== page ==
THE WRETCHED - A Witchy “Rear Window”


Using the “fish out of water” to introduce a movie going audience to a new setting and characters is easy to achieve. This is why it’s so commonly used in horror. Not only are the main characters out of their element, but this juxtaposition also illustrates just how strange, or dangerous their new surroundings are. We see this in flicks like; “Deliverance”, “Arachnophobia”, “The Conjuring”, “Amityville Horror”… Come to think of it, just about ANYTHING with a haunted house.

The new film “The Wretched”, from the brother filmmaking duo Brett and Drew Pierce (“Dead Heads”), dabbles in “fish out of water” as Ben (John-Paul Howard - “Snatchers”, “Hell or High Water”) arrives in northern Michigan to spend the summer with his father in a remote boating community where Ben’s father manages a dock and boating school. Ben has been getting in to trouble at school, and generally acting out since his parents separated, and this trip is to get him out of the city for a while and allow his father to talk some sense into him.


Ben works for his father at the dock by day and gets to know the local teens by night. Even developing a love interest with Mallory (Piper Curda), one of Ben’s new co-workers. Everything is fine, until Ben’s new neighbors start acting strange.

After returning home one evening, Ben is surprised to discover that Dillon, the neighbor boy and boating student, is inside his house hiding from his mother who Dillon claims, like a scene lifted right from “Invasion of the Bodysnatchers”, isn’t his mother. Soon his father comes looking for him, and Dillon returns home for the night.

The next morning Dillon doesn’t arrive at the dock for his boating lesson. Alarmed, Ben heads to Dillon’s home to check on him, where he is told by his father that they don’t have a son, and that he doesn't know what Ben is talking about.

Clearly there is something amiss and now it’s Ben’s undertaking to find out what happened to Dillon, and why his father is lying. His investigation begins with a cryptic etching he sees carved into the porch of his mysterious neighbors.


This symbol leads to information about witches, one of whom has been preying upon the children of the area for decades, or even centuries.

Ben shares his findings with Mallory, who thinks all this witch stuff is ridiculous but humors him never the less by playing along as Ben spies on his neighbors. Ben even goes as far as to break into their basement looking for Dillon.

Before long Den’s paranormal detective work attracts the attention of Dillon’s mother, who he is positive is the inhuman witch creature wearing the woman’s skin as a disguise to go undetected – subverting suspicion - as she moves through the community manipulating key figures with her witchy influence.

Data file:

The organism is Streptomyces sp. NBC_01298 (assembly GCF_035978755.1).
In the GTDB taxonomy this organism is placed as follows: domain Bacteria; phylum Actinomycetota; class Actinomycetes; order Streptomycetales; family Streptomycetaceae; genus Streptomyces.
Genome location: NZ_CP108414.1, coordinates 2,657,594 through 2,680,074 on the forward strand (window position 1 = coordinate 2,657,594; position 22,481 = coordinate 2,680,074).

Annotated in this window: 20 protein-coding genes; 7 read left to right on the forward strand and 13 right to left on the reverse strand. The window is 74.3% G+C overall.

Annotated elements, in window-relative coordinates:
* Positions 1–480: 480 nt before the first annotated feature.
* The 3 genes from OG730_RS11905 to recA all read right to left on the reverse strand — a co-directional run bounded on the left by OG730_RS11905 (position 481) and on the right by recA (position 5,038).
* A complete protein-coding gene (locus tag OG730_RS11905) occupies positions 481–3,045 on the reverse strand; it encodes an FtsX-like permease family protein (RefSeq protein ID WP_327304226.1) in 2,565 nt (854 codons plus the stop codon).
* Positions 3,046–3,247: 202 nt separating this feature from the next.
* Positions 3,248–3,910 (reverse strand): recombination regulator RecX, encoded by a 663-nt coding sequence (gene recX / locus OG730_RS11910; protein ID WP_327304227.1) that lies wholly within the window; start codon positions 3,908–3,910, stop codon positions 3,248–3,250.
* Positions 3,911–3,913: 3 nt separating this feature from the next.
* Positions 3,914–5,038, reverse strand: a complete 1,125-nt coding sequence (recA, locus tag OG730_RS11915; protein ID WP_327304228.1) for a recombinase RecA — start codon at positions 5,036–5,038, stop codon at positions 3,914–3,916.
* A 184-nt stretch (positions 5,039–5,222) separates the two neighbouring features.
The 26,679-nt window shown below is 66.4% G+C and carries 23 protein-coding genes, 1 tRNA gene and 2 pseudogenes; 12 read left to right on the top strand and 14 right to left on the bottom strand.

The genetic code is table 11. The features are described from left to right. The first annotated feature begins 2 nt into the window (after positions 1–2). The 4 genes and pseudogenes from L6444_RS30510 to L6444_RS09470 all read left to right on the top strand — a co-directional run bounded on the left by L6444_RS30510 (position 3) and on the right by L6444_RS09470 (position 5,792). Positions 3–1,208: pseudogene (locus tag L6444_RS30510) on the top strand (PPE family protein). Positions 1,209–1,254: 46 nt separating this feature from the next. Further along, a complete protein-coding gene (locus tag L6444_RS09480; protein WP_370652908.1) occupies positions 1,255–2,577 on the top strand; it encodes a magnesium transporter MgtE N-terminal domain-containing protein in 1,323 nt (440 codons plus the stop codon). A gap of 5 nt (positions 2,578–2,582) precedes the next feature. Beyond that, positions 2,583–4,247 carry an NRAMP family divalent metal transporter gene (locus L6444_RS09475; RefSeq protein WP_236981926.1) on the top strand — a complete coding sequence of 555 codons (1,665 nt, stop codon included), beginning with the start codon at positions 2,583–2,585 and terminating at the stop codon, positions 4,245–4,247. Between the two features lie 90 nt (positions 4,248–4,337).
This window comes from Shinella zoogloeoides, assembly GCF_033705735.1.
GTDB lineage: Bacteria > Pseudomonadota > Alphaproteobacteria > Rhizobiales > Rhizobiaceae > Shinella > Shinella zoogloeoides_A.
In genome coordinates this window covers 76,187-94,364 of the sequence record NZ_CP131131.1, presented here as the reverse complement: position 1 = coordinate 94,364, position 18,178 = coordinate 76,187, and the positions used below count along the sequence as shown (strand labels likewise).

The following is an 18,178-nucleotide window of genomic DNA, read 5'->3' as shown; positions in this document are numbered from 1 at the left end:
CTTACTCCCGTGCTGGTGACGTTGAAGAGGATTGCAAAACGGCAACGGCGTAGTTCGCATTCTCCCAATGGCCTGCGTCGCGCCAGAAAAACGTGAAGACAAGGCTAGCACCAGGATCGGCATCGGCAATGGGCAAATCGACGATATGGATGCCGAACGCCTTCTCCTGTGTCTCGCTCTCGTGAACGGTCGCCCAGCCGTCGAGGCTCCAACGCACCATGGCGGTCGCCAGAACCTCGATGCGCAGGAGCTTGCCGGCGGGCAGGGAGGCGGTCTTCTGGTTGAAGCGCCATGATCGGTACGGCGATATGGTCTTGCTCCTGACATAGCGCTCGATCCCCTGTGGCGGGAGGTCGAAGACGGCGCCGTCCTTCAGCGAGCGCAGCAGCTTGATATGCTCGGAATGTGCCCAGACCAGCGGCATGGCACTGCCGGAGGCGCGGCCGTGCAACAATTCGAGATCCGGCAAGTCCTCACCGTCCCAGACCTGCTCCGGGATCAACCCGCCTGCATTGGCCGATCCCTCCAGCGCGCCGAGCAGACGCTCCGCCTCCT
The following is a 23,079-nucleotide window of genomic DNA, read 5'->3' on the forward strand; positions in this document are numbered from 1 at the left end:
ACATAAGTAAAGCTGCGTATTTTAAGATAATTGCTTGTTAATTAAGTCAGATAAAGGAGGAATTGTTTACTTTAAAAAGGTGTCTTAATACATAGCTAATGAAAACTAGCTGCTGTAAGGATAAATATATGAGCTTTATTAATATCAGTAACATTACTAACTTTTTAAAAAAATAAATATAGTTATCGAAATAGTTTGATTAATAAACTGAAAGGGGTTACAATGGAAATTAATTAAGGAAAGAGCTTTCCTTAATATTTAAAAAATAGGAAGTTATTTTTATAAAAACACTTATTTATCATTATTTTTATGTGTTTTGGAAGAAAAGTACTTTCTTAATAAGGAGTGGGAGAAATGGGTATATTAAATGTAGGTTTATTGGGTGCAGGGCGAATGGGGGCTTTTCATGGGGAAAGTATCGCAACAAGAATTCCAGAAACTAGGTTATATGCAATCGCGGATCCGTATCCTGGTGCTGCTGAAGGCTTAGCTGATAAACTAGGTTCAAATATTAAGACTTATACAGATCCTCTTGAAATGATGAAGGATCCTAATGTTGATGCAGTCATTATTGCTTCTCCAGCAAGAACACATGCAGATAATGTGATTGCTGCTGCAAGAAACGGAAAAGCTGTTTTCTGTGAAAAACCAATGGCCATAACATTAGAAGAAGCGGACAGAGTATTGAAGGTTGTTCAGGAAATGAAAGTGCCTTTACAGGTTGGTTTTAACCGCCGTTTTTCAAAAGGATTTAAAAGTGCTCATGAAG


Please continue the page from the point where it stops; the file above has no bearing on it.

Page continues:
Ben is left to stop the witch and save Dillon and any other children alone. His story is so fantastic that no one believes him. This combined with Ben’s previous troubles reinforce even his own father’s disbelief.


There is a pretty good twist, that I won’t go into as not to spoil it. The twist really adds a ton of weight to the climax of the film and provides added urgency as Ben finally confronts the witch. Without this twist “The Wretched” would feel much more like any other similar film. The twist makes “The Wretched” a stand out.

The Pierce Brothers took their time early on developing the characters and the environment quite well – keeping me interested and making me really care about the characters. Thought this slower portion of the film, there are numerous subtle clues laying the groundwork for the danger of the witch and the eventual twist. Very well executed. I know the brothers have extensive television and film experience but few writing/directing credits, and I hope “The Wretched” leads to more opportunities for them.

Maybe it’s because of the adolescent viewpoint, but I couldn’t help but be reminded of “The Lost Boys” while watching this. In fact “The Wretched” feels like an amalgamation of elements borrowed from decades of horror cinema, sewn together into something unique. Alfred Hitchcock’s “Rear Window” and “The ‘Burbs”, combined with a little “The Lost Boys”, with the fishing/vacation town of “Jaws” as the backdrop. This makes “The Wretched” feel familiar but still new.


My only gripe about the film is the witch villain. She, or it, exists within the film to feast upon children – an element of old school witch folklore that is very underused in my opinion. She is more of a creature, and less of a traditional movie witch. There is very little actual witchcraft seen taking place in the film. It makes me feel like calling it a “witch” is a bit misleading, even though I do love the nods to it’s folklore origin.

Fun fact; “The Wretched” managed to be the #1 theatrical film in North America for five weeks in May 2020. Sure this was likely due to a minimal number of releases and countless theater closures due to the corona virus pandemic, but that doesn’t mean that it doesn’t deserve your attention. I don’t think an indie film has preformed that well since “Paranormal Activity”. I hope the Pierce Brothers can run with that.

“The Wretched” is a tense and creepy character centered supernatural thriller, and is available via BLU-RAY and VOD from the fine people at IFC Films. Check it out if you get a chance.


"THE WRETCHED"

★ ★ ★ ½

"A defiant teenage boy, struggling with his parents' imminent divorce, faces off with a thousand year-old witch, who is living beneath the skin of and posing as the woman next door."
-IMDB